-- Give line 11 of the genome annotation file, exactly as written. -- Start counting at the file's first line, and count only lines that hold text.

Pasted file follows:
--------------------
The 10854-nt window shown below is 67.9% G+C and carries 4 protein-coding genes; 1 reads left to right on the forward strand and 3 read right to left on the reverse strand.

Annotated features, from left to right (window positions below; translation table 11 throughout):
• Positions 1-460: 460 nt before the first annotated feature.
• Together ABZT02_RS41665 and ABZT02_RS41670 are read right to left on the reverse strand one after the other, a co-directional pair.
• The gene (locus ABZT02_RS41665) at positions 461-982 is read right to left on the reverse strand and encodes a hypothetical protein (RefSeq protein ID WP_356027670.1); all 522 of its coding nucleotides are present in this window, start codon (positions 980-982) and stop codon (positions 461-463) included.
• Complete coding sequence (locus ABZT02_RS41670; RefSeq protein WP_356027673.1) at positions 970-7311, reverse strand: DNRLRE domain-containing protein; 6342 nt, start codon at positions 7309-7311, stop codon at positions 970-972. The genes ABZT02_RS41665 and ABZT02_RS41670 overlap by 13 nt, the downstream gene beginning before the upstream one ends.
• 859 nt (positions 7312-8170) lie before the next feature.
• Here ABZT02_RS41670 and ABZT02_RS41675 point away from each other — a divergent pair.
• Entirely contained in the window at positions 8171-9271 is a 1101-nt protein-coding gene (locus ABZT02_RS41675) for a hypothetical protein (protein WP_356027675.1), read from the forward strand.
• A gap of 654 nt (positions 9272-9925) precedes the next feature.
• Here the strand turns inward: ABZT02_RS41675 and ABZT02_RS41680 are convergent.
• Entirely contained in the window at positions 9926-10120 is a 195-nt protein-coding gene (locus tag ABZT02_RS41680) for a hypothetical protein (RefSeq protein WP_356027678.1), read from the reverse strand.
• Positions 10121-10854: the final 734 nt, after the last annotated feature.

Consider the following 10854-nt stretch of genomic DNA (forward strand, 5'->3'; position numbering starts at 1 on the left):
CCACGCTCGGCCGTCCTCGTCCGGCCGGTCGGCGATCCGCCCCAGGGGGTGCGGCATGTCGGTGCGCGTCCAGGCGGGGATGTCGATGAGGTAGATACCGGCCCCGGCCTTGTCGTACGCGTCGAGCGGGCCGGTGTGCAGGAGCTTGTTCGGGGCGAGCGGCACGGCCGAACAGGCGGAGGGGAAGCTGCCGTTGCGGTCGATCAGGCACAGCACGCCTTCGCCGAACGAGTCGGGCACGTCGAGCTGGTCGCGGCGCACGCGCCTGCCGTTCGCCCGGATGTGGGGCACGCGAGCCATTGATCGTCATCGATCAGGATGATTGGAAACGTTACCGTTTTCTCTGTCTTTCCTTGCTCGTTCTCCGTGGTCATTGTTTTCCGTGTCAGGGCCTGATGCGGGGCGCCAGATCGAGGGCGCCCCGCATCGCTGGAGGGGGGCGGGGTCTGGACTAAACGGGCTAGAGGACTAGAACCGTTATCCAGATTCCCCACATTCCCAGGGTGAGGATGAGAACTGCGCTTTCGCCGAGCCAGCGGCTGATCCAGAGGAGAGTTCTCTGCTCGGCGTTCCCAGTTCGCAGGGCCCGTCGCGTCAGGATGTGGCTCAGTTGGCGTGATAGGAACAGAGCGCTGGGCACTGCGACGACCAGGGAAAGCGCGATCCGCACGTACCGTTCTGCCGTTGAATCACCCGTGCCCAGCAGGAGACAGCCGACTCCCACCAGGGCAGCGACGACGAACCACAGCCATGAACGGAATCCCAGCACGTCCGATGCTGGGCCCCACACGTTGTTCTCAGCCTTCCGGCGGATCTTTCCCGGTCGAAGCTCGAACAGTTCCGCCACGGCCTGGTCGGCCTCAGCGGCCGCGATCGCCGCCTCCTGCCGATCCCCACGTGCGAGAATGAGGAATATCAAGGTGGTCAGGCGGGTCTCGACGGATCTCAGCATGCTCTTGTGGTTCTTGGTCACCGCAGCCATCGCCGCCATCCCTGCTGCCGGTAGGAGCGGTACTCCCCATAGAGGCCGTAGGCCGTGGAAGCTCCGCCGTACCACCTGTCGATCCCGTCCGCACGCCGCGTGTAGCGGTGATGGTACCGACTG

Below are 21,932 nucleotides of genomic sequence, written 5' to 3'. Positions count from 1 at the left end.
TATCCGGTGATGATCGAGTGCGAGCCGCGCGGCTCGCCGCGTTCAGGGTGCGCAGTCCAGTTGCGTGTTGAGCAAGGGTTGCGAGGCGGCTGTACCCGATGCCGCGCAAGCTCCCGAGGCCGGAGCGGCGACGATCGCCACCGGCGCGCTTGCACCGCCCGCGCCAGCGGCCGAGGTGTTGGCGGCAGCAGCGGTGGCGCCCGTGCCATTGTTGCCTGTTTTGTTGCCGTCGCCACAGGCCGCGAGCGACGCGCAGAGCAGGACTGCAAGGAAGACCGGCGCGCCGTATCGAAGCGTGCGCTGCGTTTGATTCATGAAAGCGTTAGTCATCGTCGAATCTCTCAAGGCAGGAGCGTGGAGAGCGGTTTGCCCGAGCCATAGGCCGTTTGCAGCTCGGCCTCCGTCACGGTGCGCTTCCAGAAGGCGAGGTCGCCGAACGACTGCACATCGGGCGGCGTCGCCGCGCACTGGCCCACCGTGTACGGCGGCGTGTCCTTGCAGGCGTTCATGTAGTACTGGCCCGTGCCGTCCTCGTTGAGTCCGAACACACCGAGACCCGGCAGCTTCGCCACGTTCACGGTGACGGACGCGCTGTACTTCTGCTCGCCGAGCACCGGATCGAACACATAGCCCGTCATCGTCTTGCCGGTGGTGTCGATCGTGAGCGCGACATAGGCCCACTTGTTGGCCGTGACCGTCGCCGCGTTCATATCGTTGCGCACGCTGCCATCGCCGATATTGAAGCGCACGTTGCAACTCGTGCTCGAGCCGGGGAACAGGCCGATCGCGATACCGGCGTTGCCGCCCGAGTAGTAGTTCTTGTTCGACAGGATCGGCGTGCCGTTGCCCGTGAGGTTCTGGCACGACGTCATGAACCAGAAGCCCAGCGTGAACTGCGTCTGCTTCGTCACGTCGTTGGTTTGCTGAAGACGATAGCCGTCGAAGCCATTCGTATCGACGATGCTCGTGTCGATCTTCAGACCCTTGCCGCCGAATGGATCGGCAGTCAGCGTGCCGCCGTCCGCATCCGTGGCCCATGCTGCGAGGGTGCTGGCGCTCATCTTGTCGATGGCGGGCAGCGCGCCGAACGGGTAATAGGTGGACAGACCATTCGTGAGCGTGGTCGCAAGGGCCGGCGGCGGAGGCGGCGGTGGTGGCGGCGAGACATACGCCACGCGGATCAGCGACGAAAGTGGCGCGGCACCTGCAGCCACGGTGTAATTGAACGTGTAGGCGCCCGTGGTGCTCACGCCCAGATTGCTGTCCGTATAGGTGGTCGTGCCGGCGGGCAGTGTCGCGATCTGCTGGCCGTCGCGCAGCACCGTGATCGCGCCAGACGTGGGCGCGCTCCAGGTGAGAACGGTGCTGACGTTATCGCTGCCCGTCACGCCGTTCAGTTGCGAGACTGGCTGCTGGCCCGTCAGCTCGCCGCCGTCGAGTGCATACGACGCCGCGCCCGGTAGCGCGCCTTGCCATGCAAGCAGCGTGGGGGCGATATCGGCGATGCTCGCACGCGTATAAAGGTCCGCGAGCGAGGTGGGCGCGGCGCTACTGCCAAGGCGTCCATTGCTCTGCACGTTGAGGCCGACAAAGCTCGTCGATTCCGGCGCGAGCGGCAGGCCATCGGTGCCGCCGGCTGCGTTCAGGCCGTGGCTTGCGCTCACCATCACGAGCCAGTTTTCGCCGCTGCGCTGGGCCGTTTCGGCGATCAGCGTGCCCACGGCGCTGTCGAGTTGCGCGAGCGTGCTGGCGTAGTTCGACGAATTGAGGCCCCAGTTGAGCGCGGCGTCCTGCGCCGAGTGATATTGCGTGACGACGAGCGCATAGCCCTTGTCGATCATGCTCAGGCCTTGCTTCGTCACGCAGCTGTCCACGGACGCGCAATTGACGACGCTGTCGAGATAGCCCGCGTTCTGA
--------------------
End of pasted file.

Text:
• Here the strand turns inward: ABZT02_RS41675 and ABZT02_RS41680 are convergent.